Tuesday, December 8, 2009

Behlul kacar...

Lately I've been the kid sneaking into the kitchen at midnight to get a cookie from the cookie jar. Minus the fact that I'm not a kid, and my cookies, that forbidden food, is the Turkish "dizi" (TV series) "Ask-i Memnu"...and I'm not sneaking anymore. I'm an outright addict.

Ask-i Memnu (Forbidden Love) is based on a book written in the early 1900s by Halit Ziya Usakligil. The original book uses "old" Turkish, which sadly, few people can understand these days. (I heard there was a newer printing of it with the new Turkish words in parenthesis.) The character names are kept pretty much the same, as far as I understand, and it makes it really cool to hear uncommon names like Behlul, Bihter, Peyker, Besir, etc... The story, being a typical romantic drama, has a tangled plot, so I, not wanting to miss a beat, have been watching the series from Season 1, Episode 1. I'm on Episode 19 now, which is quite an accomplishment--Turkish "dizi" are much longer than American TV shows per episode, hitting the 90 minute spot, without commercials, I might add!

I won't torture the readers of this blog (like I do to my husband, who hasn't been sucked into this TV trap), by giving my personal "ozet" (summary) of the plot. Yet I do feel an inexplicable urge to share a little snippet about the character that everyone loves to hate: Behlul. I liken him to Sawyer on Lost (another TV fetish): handsome, suave and charming womanizer. You want to hate him, but part of you just knows that in spite of his hankering for hanky panky with the ladies, he is really looking for love. Also like Sawyer, he has created his on liturgy of nicknames and catchphrases, particularly for Nihal (his favorite is "suratsiz"which means "crabby"). My favorite is Behlul's trademark expression: "Behlul kacar"...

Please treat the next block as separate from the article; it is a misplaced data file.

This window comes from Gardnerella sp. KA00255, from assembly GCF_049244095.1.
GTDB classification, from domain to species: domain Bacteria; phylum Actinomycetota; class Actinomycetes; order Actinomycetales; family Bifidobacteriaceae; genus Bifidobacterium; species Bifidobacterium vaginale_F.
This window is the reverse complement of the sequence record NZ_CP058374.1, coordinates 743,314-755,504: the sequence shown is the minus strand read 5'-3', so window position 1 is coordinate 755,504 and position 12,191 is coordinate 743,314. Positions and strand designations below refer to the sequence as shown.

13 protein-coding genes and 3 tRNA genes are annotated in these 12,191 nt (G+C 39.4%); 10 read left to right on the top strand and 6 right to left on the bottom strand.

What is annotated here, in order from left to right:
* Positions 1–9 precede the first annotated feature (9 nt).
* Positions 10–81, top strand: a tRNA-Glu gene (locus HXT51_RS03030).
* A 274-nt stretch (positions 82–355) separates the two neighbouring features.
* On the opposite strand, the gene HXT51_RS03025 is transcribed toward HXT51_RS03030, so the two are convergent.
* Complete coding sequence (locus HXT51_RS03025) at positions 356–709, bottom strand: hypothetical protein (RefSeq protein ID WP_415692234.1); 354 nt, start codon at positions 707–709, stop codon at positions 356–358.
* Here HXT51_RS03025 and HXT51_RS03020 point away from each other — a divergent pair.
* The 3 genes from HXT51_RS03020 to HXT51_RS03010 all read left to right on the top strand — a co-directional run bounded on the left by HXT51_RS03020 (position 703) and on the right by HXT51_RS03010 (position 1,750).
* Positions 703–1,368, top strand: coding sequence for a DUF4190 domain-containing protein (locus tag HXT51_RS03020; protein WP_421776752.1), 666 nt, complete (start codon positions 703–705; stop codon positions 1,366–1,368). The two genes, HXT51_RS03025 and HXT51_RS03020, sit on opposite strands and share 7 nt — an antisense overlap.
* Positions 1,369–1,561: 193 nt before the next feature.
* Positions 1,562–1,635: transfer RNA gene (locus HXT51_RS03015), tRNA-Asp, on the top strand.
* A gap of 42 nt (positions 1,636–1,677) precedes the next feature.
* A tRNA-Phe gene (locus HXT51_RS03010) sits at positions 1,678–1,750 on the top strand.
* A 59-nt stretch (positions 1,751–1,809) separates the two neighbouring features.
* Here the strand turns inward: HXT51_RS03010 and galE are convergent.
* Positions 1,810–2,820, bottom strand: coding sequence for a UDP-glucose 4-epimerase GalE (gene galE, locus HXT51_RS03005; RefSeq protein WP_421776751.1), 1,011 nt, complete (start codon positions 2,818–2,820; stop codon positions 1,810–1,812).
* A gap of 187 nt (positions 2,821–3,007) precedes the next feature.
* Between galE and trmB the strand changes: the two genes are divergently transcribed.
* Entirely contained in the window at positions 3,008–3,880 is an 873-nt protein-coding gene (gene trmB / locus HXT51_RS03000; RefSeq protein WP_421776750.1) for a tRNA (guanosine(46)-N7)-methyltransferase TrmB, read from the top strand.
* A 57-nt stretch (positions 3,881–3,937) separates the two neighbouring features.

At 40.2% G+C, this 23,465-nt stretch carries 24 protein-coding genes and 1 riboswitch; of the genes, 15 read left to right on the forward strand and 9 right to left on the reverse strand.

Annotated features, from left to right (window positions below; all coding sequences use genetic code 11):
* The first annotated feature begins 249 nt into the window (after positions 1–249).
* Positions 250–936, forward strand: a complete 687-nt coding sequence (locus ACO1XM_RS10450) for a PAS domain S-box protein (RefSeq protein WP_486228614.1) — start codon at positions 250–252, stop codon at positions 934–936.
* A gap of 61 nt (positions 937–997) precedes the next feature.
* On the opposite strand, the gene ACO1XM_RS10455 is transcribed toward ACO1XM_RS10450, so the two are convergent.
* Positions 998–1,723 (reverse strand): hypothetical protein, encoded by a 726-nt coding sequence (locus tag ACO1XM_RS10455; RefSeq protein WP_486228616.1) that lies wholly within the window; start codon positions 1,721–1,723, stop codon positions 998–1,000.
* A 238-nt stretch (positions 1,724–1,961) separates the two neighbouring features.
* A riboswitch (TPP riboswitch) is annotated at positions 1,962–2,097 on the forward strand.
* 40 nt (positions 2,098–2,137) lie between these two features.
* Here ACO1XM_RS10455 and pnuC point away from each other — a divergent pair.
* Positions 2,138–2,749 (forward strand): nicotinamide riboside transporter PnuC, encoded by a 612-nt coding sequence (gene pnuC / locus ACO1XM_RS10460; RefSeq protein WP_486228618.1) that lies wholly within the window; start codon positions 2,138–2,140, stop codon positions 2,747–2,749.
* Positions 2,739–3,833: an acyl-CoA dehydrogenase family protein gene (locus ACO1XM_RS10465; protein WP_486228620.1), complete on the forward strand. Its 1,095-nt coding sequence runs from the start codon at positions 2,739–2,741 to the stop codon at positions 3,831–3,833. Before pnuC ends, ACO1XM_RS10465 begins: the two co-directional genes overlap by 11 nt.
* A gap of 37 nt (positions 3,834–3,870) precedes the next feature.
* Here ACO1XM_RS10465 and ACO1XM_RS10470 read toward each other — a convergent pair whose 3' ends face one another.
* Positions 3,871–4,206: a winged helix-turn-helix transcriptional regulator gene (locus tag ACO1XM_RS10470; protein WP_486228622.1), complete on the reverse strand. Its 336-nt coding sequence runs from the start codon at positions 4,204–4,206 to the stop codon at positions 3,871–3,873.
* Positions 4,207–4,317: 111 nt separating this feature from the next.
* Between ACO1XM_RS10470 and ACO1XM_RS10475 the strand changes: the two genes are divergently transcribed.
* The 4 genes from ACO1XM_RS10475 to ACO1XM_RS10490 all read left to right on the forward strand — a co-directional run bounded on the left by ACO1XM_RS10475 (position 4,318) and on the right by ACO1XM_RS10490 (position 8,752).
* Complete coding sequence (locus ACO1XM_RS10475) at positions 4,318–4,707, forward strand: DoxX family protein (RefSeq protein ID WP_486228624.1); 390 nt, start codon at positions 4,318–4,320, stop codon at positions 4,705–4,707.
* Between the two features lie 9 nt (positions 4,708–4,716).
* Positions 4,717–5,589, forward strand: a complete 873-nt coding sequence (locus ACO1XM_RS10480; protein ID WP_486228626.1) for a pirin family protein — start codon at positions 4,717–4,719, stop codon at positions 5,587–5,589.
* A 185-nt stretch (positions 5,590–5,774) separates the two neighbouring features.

And for now, so do I. Allison kacar...

Turkish Style Pesto

Of course this recipe for pesto is really no different from other pestos, but I decided to call it "Turkish style" because I use a Turkish cheese instead of parmesan, and it turns out equally (I'd even venture to say MORE) delicious!

Pesto Parts:

  • 2 bunches of fresh basil, washed and stems removed
  • 1/4 c pine nuts
  • 3-4 cloves garlic
  • 1/4-1/3 c grated aged (eski) kasar cheese (if you can't find it, you can substitute parmesan here)
  • 1 1/2 c olive oil
  • Salt
Pesto Preparation:
  • Place the basil, garlic and pine nuts in the food processor and pulse until smooth
  • Pulse in the cheese
  • While blending, add in the olive oil until smooth
  • Add salt to taste 
I luuuhuuhhuuve pesto, and this was a treat to make. My favorite preparation of it is to stir into cooked pasta with chopped grape tomatoes and roasted pine nuts. Deeelish. 

Afiyet olsun!

Tuesday, December 1, 2009

A Very BabaZula Thanksgiving

Since most people eat Turkey on Thanksgiving, and I'm in Turkey (waka waka waka...oldest joke in the book), I did the natural thing and devoured the music of BabaZula at IF Performance Hall. If you don't know much about BabaZula, you should become familiar with their self-defined style of "oriental dub," which is a decently vague description. A beautiful, spellbinding mix of what I'll call "rock 'n Roma," with instruments ranging from the traditional (saz, davul, and wooden spoons) to the modern (drum machines and an electrified saz--natch). From their website:

Baba ZuLa go to great lengths to provide their fans with a unique live show experience. Their ritual like performances are a mixture of disciplines of art, often featuring belly dancers, elaborate costumes, poetry, theatre and live drawing, delivering viewers a tantalizing audio-visual feast.

On Thanksgiving, if you can't gorge yourself on Turkey, be thankful that you can indulge in the audio-visual feast that is BabaZula. It's far more enjoyable to be in a music trance than a food coma.